The basic notion behind this technique is to visually capture, connect and sort out information, or even get a great amount of information under control in order to generate new and fresh ideas.

The process is quite simple:

  1. You put in the center (of your paper) your main idea.
  2. Around that idea, now write all other topics that relates to your idea, establishing new relations among main and side topics.
  3. It’s almost like forming a tree where each branch further drives you to generate more details and more connections.
  4. And now the twist: try to think of this map you are building like it is a poem.


Instead of dry listing topics and ideas, with the words and phrases you chose, give your map a rhythm, lyrical note. Use adjectives, describe emotions related to your idea, expectations, why is it important. Imagine you are writing a concrete poem for example.

In this manner, your project will become more vivid and real to you. You are actually mapping your visualization, through words giving your senses the chance to “live” everything in your mind. By “breathing” in that emotion with your words, positive energy, you become more eager to put everything in work and apply solutions you came up with. It’s fun and interesting way to brainstorm every time you need more clarity and focus.

Now, this technique can be used for writing actual poems, novels and books (great as a storytelling technique as well) , but it can help you even in your vacation planning and job search.

What do you think? Worth a try? Please share your thoughts in the comments, below.

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Let gratitude empower your creativity (exercise)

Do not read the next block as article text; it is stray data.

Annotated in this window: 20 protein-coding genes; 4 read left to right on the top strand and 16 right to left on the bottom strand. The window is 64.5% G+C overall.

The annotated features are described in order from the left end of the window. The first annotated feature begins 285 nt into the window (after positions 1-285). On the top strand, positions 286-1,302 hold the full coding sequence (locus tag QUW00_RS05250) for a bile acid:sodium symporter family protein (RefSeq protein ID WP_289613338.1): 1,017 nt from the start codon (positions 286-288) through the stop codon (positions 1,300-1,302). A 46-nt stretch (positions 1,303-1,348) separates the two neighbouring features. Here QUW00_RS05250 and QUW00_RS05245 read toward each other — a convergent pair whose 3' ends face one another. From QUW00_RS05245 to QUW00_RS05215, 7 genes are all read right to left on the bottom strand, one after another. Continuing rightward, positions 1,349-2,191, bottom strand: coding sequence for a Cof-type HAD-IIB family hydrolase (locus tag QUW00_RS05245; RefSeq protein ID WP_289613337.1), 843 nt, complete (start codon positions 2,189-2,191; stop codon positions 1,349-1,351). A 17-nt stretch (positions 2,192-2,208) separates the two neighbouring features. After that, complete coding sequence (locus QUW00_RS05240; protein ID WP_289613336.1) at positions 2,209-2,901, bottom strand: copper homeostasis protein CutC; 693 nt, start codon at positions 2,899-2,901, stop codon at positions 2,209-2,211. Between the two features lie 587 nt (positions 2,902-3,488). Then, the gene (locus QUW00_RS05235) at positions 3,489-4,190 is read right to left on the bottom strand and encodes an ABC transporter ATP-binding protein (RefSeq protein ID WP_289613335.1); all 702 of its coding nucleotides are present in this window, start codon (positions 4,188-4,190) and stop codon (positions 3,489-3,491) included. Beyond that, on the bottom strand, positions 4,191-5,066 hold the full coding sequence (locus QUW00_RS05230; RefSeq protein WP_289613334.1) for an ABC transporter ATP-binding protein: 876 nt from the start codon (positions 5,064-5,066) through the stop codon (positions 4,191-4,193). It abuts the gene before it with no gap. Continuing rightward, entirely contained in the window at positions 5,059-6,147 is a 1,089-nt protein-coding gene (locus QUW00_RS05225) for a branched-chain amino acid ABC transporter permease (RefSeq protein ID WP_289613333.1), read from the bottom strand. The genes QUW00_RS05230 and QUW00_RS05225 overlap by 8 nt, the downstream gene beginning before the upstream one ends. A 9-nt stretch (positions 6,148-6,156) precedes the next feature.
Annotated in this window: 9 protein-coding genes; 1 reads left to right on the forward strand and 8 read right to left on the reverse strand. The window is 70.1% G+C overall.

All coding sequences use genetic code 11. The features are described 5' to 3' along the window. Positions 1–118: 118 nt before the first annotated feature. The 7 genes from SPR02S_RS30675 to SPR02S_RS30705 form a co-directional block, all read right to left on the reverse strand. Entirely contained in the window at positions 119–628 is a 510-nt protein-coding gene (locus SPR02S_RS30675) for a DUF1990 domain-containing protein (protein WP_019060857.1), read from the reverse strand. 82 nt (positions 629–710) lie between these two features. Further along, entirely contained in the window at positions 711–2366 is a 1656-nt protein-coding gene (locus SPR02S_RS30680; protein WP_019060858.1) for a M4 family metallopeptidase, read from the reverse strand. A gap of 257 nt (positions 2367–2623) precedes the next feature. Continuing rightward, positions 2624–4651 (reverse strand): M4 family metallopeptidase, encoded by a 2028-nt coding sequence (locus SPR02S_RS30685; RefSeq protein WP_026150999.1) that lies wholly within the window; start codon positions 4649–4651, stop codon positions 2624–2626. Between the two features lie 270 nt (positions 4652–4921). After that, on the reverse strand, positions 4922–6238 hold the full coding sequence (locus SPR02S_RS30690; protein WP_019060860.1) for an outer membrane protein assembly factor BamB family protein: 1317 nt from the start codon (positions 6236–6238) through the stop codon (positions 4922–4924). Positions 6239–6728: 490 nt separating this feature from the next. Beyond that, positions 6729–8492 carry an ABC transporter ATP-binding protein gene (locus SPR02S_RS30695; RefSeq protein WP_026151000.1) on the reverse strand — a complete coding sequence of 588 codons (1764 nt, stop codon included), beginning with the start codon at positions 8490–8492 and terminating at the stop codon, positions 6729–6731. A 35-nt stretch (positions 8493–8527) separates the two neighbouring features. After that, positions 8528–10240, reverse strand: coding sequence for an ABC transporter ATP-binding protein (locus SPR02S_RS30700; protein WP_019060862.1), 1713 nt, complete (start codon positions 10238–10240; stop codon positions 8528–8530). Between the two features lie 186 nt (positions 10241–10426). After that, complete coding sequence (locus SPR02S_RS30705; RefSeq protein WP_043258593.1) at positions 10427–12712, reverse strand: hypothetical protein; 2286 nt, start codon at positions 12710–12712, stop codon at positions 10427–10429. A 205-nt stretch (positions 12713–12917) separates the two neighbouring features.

In almost any religion and culture we have heard of the importance of being grateful: to search for positive aspects in life instead of dwelling on what is wrong and how world is a bad place to live in. Our modern and fast paced environment has so much to offer: yet we  get trapped in to trivial and petty things instead of concentrating our attention on more important experiences. Those negative feelings that arise can literally block our creative energy, potential for problem solving and seizing the opportunities.

Gratitude can help us combat fear and anxiety. That feeling of appreciation opens the door for receiving even better things to flow into your life – like creativity. Experience of positive emotions and nurturing the state of well-being helps us engage in the  activities that encourage discovery and growth. Your observation improves; your relationship with the environment improves and you tackle problems from different angles.

Every problem comes with some sort of stress and crisis, but instead of wasting your precious energy on what you lack, you can learn from new situation and reinforce your ability to cultivate sense of inspiration.

Of course being content and grateful doesn’t mean neglecting the problem and looking at the world through pink glasses. It’s about finding self-confidence in every situation and feel liberated to explore the world as what it is.

Gratitude, like creativity, can be developed through practice.

Here are some ideas where to start:

  1. Read something inspirational at the start of your day;
  2. Imagine experiencing your good;
  3. Celebrate your small everyday victories;
  4. End your day with thinking of 3 things you are grateful for.

Poetry does have that restorative power and use it into your own advantage: as you might pour out those negative feelings in your poetry, try also to step back and write your poem about all good things in your life, that you love and care about. The more you write, the more things you will find you like about your life.

This beautiful sonnet by Alan Seeger offers a different perspective on our modern lives and stuffed cities, where we can see beauty and light in our ordinary surroundings.